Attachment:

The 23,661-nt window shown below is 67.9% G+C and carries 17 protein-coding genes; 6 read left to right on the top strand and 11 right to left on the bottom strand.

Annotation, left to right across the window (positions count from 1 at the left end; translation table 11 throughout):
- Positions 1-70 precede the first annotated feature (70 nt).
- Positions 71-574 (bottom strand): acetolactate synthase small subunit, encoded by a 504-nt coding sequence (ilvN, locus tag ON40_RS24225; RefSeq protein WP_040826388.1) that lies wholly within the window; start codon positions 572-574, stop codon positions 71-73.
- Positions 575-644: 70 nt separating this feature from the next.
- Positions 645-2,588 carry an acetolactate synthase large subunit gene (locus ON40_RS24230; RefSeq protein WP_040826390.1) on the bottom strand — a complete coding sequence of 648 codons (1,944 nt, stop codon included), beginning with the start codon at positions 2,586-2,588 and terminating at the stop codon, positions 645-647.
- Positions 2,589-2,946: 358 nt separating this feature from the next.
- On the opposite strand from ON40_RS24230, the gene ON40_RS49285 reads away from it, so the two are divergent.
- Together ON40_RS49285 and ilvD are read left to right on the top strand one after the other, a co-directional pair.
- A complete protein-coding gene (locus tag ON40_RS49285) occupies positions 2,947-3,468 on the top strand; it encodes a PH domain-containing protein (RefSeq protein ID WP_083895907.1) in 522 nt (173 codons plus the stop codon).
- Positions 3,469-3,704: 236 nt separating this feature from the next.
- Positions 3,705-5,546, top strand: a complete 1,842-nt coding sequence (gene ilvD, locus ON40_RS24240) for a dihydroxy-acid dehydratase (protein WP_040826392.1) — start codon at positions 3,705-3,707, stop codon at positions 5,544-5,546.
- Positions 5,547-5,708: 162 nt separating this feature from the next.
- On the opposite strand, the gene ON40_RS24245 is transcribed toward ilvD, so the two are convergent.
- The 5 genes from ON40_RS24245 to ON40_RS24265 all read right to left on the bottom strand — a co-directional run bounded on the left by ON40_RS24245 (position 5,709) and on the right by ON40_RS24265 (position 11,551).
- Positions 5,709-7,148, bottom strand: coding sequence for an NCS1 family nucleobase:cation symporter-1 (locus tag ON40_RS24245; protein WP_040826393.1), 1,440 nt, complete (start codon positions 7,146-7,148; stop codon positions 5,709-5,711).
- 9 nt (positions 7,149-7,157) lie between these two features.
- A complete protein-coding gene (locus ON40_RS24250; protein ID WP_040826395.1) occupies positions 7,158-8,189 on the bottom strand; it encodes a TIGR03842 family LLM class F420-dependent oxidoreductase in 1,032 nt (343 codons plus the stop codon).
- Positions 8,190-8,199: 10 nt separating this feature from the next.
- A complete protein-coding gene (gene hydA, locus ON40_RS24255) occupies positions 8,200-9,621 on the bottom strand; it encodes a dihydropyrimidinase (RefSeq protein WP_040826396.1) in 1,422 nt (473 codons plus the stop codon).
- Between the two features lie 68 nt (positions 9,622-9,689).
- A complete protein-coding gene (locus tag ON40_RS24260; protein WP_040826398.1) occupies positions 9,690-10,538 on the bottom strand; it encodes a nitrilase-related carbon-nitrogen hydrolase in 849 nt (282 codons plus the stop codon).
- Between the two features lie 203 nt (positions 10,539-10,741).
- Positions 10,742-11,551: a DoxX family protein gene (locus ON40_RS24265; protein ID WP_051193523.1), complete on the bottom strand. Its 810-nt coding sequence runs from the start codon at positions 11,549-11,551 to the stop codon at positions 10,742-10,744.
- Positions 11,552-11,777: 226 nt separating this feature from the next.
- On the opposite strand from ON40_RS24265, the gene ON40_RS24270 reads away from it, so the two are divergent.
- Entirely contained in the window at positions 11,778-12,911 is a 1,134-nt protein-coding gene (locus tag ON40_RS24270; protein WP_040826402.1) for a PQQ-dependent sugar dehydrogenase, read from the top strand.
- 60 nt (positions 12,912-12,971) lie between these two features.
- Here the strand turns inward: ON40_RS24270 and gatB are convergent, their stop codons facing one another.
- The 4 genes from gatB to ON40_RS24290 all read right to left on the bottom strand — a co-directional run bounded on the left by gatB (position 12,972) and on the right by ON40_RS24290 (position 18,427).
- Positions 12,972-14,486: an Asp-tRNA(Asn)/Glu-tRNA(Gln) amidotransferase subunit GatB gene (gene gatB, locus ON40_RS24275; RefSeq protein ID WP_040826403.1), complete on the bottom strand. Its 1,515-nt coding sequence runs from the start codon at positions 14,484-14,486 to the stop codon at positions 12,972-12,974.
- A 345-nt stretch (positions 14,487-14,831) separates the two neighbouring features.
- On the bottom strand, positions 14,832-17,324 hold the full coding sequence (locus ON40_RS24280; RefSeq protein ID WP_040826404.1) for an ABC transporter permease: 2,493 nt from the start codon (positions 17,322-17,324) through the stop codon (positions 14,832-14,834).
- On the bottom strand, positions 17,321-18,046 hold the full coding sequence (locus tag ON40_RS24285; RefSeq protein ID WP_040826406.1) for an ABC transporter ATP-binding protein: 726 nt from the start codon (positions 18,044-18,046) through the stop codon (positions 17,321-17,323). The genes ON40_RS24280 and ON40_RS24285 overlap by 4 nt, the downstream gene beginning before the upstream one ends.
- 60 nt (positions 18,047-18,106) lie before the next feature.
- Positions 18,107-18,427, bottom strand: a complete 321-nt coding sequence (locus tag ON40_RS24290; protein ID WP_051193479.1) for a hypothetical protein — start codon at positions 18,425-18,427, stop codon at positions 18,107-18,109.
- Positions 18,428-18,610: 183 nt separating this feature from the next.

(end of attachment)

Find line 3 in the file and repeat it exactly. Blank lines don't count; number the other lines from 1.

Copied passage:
- Positions 1-70 precede the first annotated feature (70 nt).